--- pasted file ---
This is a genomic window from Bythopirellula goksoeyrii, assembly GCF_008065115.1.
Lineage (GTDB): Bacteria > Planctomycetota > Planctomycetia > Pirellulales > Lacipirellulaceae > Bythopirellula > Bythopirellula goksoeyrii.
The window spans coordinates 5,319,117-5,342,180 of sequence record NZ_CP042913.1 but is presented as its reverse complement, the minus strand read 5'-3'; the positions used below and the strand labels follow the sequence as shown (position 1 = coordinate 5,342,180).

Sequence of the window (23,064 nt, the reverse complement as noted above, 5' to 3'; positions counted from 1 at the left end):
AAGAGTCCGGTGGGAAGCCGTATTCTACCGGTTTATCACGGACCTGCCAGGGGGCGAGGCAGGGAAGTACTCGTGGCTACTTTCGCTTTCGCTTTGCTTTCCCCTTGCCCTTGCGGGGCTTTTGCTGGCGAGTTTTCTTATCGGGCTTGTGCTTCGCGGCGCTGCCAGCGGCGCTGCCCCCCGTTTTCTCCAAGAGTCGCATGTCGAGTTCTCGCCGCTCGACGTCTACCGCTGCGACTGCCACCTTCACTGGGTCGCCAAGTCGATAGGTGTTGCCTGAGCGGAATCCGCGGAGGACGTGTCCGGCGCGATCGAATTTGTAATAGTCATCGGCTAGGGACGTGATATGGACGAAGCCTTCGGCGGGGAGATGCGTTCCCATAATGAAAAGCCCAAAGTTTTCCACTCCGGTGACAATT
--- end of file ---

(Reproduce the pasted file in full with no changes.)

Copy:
This is a genomic window from Bythopirellula goksoeyrii, assembly GCF_008065115.1.
Lineage (GTDB): Bacteria > Planctomycetota > Planctomycetia > Pirellulales > Lacipirellulaceae > Bythopirellula > Bythopirellula goksoeyrii.
The window spans coordinates 5,319,117-5,342,180 of sequence record NZ_CP042913.1 but is presented as its reverse complement, the minus strand read 5'-3'; the positions used below and the strand labels follow the sequence as shown (position 1 = coordinate 5,342,180).

Sequence of the window (23,064 nt, the reverse complement as noted above, 5' to 3'; positions counted from 1 at the left end):
AAGAGTCCGGTGGGAAGCCGTATTCTACCGGTTTATCACGGACCTGCCAGGGGGCGAGGCAGGGAAGTACTCGTGGCTACTTTCGCTTTCGCTTTGCTTTCCCCTTGCCCTTGCGGGGCTTTTGCTGGCGAGTTTTCTTATCGGGCTTGTGCTTCGCGGCGCTGCCAGCGGCGCTGCCCCCCGTTTTCTCCAAGAGTCGCATGTCGAGTTCTCGCCGCTCGACGTCTACCGCTGCGACTGCCACCTTCACTGGGTCGCCAAGTCGATAGGTGTTGCCTGAGCGGAATCCGCGGAGGACGTGTCCGGCGCGATCGAATTTGTAATAGTCATCGGCTAGGGACGTGATATGGACGAAGCCTTCGGCGGGGAGATGCGTTCCCATAATGAAAAGCCCAAAGTTTTCCACTCCGGTGACAATT